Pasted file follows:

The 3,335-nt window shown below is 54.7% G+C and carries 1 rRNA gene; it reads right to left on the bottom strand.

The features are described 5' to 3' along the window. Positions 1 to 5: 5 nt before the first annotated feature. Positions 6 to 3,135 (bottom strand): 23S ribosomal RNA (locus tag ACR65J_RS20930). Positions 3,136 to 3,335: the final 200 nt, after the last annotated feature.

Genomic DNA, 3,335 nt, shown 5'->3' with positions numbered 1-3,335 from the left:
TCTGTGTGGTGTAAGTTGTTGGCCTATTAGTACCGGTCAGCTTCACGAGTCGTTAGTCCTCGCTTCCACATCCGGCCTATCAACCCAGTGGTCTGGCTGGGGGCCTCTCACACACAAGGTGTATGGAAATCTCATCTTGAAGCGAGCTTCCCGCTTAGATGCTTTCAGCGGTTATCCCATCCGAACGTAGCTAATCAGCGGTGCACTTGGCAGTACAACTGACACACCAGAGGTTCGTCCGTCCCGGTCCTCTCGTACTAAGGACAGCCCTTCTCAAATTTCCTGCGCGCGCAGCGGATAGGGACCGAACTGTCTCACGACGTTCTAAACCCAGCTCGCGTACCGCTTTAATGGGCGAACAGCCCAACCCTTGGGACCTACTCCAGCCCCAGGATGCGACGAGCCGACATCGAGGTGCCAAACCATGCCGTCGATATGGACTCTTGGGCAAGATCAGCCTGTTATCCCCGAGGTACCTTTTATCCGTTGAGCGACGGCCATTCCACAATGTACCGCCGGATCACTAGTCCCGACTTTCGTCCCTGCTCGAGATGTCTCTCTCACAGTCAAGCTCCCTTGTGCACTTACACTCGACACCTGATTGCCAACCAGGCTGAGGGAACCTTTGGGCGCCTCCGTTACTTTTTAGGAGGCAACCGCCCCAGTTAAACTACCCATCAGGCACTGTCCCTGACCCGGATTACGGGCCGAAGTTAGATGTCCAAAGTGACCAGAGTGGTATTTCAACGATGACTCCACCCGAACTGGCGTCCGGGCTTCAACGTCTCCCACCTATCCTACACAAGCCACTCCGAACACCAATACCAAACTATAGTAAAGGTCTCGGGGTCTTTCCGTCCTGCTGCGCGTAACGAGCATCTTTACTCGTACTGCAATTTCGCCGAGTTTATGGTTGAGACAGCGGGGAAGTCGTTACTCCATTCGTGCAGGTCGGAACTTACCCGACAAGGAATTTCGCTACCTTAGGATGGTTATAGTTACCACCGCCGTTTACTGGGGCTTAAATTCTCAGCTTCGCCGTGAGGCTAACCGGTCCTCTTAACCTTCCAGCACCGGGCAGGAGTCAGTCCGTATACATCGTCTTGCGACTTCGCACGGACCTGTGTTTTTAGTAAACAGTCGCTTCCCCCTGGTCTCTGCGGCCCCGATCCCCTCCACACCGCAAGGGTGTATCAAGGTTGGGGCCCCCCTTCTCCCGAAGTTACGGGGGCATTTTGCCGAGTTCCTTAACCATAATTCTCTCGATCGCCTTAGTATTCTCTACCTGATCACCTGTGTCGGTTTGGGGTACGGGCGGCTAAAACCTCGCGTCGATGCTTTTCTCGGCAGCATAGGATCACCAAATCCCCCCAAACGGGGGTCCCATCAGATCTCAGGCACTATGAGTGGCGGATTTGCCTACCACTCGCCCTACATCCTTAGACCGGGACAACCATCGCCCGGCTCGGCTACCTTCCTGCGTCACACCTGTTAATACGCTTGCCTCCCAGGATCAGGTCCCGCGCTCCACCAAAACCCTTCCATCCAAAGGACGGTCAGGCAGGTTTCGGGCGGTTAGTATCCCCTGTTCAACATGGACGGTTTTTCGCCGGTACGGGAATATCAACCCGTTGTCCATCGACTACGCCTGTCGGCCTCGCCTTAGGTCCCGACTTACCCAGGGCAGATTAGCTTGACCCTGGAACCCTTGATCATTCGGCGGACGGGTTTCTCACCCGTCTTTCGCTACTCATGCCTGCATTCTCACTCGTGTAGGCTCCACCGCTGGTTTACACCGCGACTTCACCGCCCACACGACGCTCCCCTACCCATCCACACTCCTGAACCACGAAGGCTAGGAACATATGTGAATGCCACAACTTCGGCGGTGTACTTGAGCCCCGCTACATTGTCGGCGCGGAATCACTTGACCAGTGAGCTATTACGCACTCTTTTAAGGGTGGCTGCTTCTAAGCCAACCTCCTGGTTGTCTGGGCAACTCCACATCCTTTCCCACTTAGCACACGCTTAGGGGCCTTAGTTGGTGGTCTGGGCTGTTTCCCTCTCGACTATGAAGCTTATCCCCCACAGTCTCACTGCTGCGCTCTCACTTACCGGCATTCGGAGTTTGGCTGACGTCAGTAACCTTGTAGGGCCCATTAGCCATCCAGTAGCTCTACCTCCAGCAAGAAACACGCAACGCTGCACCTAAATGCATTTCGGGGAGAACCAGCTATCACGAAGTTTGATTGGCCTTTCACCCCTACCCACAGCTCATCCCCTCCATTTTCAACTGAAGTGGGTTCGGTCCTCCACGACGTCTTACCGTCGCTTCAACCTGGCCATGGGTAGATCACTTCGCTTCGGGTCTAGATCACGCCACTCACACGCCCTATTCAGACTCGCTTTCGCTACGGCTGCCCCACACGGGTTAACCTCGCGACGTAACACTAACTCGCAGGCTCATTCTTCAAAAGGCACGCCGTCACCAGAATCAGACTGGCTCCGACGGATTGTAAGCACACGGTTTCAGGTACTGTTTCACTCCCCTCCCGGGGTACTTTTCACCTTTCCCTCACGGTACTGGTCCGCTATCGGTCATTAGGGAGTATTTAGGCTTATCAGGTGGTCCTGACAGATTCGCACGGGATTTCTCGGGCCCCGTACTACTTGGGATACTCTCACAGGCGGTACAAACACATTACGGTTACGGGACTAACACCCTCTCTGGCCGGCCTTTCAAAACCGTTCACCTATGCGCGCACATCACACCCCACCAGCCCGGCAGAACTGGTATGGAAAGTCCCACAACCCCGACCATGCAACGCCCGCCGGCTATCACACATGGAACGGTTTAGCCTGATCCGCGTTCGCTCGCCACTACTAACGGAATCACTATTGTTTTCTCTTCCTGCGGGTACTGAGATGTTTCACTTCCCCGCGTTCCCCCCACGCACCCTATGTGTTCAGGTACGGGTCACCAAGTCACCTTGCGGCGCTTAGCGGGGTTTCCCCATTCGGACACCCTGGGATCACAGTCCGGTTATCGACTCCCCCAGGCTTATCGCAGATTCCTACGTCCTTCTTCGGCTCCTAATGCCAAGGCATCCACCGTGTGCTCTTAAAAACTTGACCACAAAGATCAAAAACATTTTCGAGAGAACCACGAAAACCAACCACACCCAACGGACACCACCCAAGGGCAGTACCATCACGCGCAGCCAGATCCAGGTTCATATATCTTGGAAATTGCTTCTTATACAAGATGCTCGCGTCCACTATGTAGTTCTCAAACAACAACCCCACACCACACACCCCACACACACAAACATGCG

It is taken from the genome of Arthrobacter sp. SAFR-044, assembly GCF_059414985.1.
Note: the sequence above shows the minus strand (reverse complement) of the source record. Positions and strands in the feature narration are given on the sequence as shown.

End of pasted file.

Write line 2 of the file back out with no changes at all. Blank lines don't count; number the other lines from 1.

The features are described 5' to 3' along the window. Positions 1 to 5: 5 nt before the first annotated feature. Positions 6 to 3,135 (bottom strand): 23S ribosomal RNA (locus tag ACR65J_RS20930). Positions 3,136 to 3,335: the final 200 nt, after the last annotated feature.